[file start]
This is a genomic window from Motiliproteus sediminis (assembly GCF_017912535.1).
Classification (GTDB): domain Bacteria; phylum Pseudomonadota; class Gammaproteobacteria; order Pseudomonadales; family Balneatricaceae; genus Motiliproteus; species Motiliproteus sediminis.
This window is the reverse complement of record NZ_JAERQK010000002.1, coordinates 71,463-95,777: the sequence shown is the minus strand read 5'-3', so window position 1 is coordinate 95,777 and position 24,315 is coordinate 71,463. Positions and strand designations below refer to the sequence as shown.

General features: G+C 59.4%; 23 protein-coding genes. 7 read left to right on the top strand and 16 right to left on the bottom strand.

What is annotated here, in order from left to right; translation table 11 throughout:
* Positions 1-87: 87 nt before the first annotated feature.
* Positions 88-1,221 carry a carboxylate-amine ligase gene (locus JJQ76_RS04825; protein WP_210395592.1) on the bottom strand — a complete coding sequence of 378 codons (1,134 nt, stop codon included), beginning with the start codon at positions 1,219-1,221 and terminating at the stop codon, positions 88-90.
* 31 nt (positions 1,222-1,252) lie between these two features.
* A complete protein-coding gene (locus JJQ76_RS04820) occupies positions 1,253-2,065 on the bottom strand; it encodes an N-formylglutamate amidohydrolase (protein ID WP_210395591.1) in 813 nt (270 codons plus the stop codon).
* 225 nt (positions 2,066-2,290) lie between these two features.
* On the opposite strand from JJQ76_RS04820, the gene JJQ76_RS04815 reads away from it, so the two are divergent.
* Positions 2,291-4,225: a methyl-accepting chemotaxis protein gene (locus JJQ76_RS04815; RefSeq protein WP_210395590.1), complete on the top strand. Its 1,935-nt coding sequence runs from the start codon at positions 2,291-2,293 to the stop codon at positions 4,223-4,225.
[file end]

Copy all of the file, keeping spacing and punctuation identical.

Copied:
This is a genomic window from Motiliproteus sediminis (assembly GCF_017912535.1).
Classification (GTDB): domain Bacteria; phylum Pseudomonadota; class Gammaproteobacteria; order Pseudomonadales; family Balneatricaceae; genus Motiliproteus; species Motiliproteus sediminis.
This window is the reverse complement of record NZ_JAERQK010000002.1, coordinates 71,463-95,777: the sequence shown is the minus strand read 5'-3', so window position 1 is coordinate 95,777 and position 24,315 is coordinate 71,463. Positions and strand designations below refer to the sequence as shown.

General features: G+C 59.4%; 23 protein-coding genes. 7 read left to right on the top strand and 16 right to left on the bottom strand.

What is annotated here, in order from left to right; translation table 11 throughout:
* Positions 1-87: 87 nt before the first annotated feature.
* Positions 88-1,221 carry a carboxylate-amine ligase gene (locus JJQ76_RS04825; protein WP_210395592.1) on the bottom strand — a complete coding sequence of 378 codons (1,134 nt, stop codon included), beginning with the start codon at positions 1,219-1,221 and terminating at the stop codon, positions 88-90.
* 31 nt (positions 1,222-1,252) lie between these two features.
* A complete protein-coding gene (locus JJQ76_RS04820) occupies positions 1,253-2,065 on the bottom strand; it encodes an N-formylglutamate amidohydrolase (protein ID WP_210395591.1) in 813 nt (270 codons plus the stop codon).
* 225 nt (positions 2,066-2,290) lie between these two features.
* On the opposite strand from JJQ76_RS04820, the gene JJQ76_RS04815 reads away from it, so the two are divergent.
* Positions 2,291-4,225: a methyl-accepting chemotaxis protein gene (locus JJQ76_RS04815; RefSeq protein WP_210395590.1), complete on the top strand. Its 1,935-nt coding sequence runs from the start codon at positions 2,291-2,293 to the stop codon at positions 4,223-4,225.